Among the public works in hand during this month must be mentioned, the laying of the last stone of the wind-mill tower at Sydney on the 21st; and on the following day the workmen began to get up the wood work of the top.
On the 24th there was a general issue of clothing, and the 26th was observed as Christmas Day.
The weather in the first and middle parts of the month had been very bad, heavy rains (which much retarded the getting in of the harvest) prevailing, with thunder and lightning, and winds strong at east. The latter part being moderate, the Colonial schooner took the opportunity to go round to the Hawkesbury for a cargo of wheat.
The governor visits Richmond-Hill
His transactions there
A stack of wheat burnt
Price of labour regulated
General character of the settlers
The clergyman’s attention to the children
Criminal court assembled
The governor goes to Botany Bay
Lightning and its effects
1797.] January.] The governor, always anxious to promote the good of the settlement by every means in his power, having determined to visit at this season that part of it which was situated on the banks of the Hawkesbury, set off at the latter end of the last month, with a party of officers, by land to Broken Bay, where they got on board the Colonial schooner, and continued in her for two days, sailing up that pleasant river; but, finding her progress too slow, they quitted her for some boats which had accompanied them; and, by the first of this month, had reached as high up as some farms which had lately been evacuated in consequence of the depredations that the owners of them had been exposed to from numerous parties of natives. The ground hereabout was carefully examined, to see if it would admit such a number of settlers as might be sufficient for the purpose of mutual protection; but it was found inadequate to that end, the limits of it on the banks of the river, where the soil was excellent, being much too narrow.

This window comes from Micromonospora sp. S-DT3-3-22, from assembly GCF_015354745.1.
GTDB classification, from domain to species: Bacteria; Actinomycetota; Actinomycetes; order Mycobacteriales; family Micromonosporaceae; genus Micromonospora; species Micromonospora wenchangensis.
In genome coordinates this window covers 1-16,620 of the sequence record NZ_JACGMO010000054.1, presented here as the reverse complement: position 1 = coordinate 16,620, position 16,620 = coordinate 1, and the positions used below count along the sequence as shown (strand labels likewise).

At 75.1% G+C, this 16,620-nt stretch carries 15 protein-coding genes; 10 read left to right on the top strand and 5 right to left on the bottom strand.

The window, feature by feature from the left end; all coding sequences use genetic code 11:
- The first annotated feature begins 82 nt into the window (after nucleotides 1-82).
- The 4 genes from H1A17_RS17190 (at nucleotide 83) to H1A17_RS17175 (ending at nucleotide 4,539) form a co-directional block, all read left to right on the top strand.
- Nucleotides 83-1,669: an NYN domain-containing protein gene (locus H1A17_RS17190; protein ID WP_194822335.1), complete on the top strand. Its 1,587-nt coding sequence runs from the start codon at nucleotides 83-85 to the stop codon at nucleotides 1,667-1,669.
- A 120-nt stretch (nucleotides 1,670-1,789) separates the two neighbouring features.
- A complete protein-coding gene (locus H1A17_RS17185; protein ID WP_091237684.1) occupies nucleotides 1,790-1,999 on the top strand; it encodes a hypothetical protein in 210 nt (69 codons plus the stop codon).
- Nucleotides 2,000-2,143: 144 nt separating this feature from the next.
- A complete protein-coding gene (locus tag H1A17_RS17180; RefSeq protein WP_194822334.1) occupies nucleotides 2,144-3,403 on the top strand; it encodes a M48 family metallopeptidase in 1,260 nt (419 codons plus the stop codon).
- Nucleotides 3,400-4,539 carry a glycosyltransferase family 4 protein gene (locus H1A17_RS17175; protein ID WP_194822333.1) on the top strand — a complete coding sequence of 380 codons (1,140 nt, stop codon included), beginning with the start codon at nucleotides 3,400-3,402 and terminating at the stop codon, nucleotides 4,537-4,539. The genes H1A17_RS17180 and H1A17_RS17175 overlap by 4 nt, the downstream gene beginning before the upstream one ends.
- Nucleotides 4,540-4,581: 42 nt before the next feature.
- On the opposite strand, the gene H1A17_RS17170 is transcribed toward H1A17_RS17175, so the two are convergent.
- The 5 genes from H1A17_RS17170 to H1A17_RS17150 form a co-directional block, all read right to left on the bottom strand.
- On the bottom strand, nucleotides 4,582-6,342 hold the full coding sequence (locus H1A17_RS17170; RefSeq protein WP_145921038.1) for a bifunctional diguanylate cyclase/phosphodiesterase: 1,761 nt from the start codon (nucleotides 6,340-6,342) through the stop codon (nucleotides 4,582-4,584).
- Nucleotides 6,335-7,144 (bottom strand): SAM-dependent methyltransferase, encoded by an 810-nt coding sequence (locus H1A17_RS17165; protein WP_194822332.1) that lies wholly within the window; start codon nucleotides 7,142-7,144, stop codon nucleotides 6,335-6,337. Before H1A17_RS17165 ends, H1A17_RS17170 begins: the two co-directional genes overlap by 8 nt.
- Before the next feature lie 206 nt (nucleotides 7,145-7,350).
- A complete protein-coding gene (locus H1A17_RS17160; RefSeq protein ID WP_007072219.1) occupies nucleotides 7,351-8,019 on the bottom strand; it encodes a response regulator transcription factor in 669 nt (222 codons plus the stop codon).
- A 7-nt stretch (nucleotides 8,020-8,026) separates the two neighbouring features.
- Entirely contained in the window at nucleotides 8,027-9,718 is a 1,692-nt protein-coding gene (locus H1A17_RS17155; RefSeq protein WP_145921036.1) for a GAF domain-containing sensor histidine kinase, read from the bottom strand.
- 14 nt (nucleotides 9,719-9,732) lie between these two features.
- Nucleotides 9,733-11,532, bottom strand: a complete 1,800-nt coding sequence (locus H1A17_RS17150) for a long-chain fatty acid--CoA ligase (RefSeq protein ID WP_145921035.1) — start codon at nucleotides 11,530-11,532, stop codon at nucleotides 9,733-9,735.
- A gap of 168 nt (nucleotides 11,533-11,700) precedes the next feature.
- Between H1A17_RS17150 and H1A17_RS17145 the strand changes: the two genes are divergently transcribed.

On the first of the month the governor had reached the principal settlement, having occasionally landed to examine into the state of the different farms, as well as to settle disputes relative to property, and differences between the settlers and their hired servants.
Having had previous notice, a general muster of these people now took place; which being compared with one taken some time since, many impositions were detected and rectified. After the muster, they were reminded that several of them were considerably indebted to government for the seed from which their present abundant crops had been produced, and directed forthwith to return into the store a quantity equal to that which they had borrowed for the purpose. This it was absolutely necessary to point out and insist upon, as there were but few among them who would have been found with principle enough to have returned it of themselves.